As for structure, many families have plenty of structure to their HE day. You can have as much or as little as you like - and the bonus of home ed is that you can construct the schedule to suit your son, rather than it being imposed on him regardless of whether the details of it are right for him. You can schedule snacks for a time when he's likely to be hungry, exercise for a time when he's likely to be bouncy, chilling out for a time when he's likely to be overstimulated, reading for a time when he's likely to be calm and focused.

Just because your son is happy at school, that doesn't mean he couldn't be at least as happy out of school. Many families start off by removing an unhappy child from school while leaving siblings in school because "they are happy there". Very often, the siblings soon ask to be home educated too. They may not have been thoroughly miserable at school, but they see HE as an even better deal.

I do think that the best way to find out if HE will work for your family is to try it. Given that the main obstacle to this is the possibility that your dd will lose her school place, since she doesn't hate school you could leave her there for the time being. You didn't mention any immediate concerns for her well-being at school, so it wouldn't do any harm for her to finish off Reception. Six or seven months should give you time to decide whether HE is the way to go.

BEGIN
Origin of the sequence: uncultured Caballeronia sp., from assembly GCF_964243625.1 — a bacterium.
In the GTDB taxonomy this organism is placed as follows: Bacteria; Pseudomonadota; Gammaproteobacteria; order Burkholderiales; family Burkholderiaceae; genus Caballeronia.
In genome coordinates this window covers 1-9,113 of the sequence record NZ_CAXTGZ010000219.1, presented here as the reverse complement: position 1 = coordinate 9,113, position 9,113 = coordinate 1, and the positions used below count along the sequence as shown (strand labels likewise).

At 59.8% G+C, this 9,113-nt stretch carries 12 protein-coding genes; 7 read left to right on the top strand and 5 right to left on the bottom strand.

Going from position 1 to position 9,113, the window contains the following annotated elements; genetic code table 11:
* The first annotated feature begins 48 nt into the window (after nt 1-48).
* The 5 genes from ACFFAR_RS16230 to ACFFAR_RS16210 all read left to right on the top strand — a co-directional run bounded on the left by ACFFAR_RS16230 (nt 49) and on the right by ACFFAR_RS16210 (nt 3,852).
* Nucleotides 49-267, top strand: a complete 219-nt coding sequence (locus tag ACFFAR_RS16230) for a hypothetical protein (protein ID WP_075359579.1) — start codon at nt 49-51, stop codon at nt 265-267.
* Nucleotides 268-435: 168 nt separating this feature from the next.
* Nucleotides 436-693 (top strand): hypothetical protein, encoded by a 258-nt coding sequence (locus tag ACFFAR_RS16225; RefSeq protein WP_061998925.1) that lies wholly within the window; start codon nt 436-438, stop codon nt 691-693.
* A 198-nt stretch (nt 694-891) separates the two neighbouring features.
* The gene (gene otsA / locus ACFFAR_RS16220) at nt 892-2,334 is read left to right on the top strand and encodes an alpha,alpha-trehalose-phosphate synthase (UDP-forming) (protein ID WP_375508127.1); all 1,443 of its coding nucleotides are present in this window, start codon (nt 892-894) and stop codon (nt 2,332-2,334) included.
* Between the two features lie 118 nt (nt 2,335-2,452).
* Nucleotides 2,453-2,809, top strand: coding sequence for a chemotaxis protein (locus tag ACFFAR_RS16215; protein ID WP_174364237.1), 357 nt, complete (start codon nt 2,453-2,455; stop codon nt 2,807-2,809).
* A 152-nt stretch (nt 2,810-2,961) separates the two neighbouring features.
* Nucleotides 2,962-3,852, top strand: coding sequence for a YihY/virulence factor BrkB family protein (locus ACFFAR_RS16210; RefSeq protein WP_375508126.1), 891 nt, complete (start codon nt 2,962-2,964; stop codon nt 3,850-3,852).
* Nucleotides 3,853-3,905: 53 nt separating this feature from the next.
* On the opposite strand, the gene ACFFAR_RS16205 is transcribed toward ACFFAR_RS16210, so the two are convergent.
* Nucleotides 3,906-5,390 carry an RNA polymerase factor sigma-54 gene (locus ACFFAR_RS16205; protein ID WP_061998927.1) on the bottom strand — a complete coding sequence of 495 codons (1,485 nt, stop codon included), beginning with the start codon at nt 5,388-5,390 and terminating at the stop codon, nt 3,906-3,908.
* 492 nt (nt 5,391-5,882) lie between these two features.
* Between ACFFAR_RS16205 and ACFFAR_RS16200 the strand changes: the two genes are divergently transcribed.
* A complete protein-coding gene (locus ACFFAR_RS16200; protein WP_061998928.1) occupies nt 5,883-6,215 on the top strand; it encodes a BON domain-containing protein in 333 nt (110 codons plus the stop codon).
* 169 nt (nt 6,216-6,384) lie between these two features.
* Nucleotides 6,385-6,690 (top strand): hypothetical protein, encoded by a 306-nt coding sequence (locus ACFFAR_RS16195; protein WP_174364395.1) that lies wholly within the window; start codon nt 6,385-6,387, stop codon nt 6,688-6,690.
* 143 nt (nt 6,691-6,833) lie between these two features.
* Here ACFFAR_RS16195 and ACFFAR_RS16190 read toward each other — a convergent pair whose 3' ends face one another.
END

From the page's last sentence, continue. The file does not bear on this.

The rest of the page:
littleacceb Tue 24-Jan-17 20:35:40

Similar thoughts here - DS is doing brilliantly in Y1 at school but absolutely melts down at home about the slightest thing, and doesn't want to engage with any of the homework expected. He's just so exhausted by it all.

The thought of his reaction to any additional pressure re exams and this stupid bloody phonics test makes me feel sick. Also, I feel sad at missing out on so much of his life so soon. I feel merely functional as a parent. The teachers get all his wonder and joy.

DH can't get past the risk that we'll mess him up for life - socially, emotionally, economically. And because we're having problems with DS's after-school behaviour, DH thinks I won't be able to cope with him all day every day.

Saracen Wed 25-Jan-17 08:21:26

littleacceb, could you do a deal with your partner: try HE for the rest of the current school year to give your son a break and then consider whether to return him to school? If you're right in thinking that school stress is causing your son's exhaustion and frustration at home, I'd predict a transformation in him when that is lifted off his shoulders.

That might be dramatic enough for your partner to decide that giving him what he needs NOW is a priority and the rest can sort itself out later. Or he might see that some of his fears have eased already. For instance, your son might have found a friend outside of school or may seem on a more even keel emotionally.

Velvetbee Wed 25-Jan-17 20:12:47

My DD was like your son Little, an exhausted, irrational heap by the end of each school day. We took her out at the end of y1 and she flourished in HE (with the odd blip in her teenage years). She's 17 and at college now. Her older brother came out at the same time and was also HE until 16. He's off to uni this year. Despite my best efforts we didn't manage to ruin them in any way.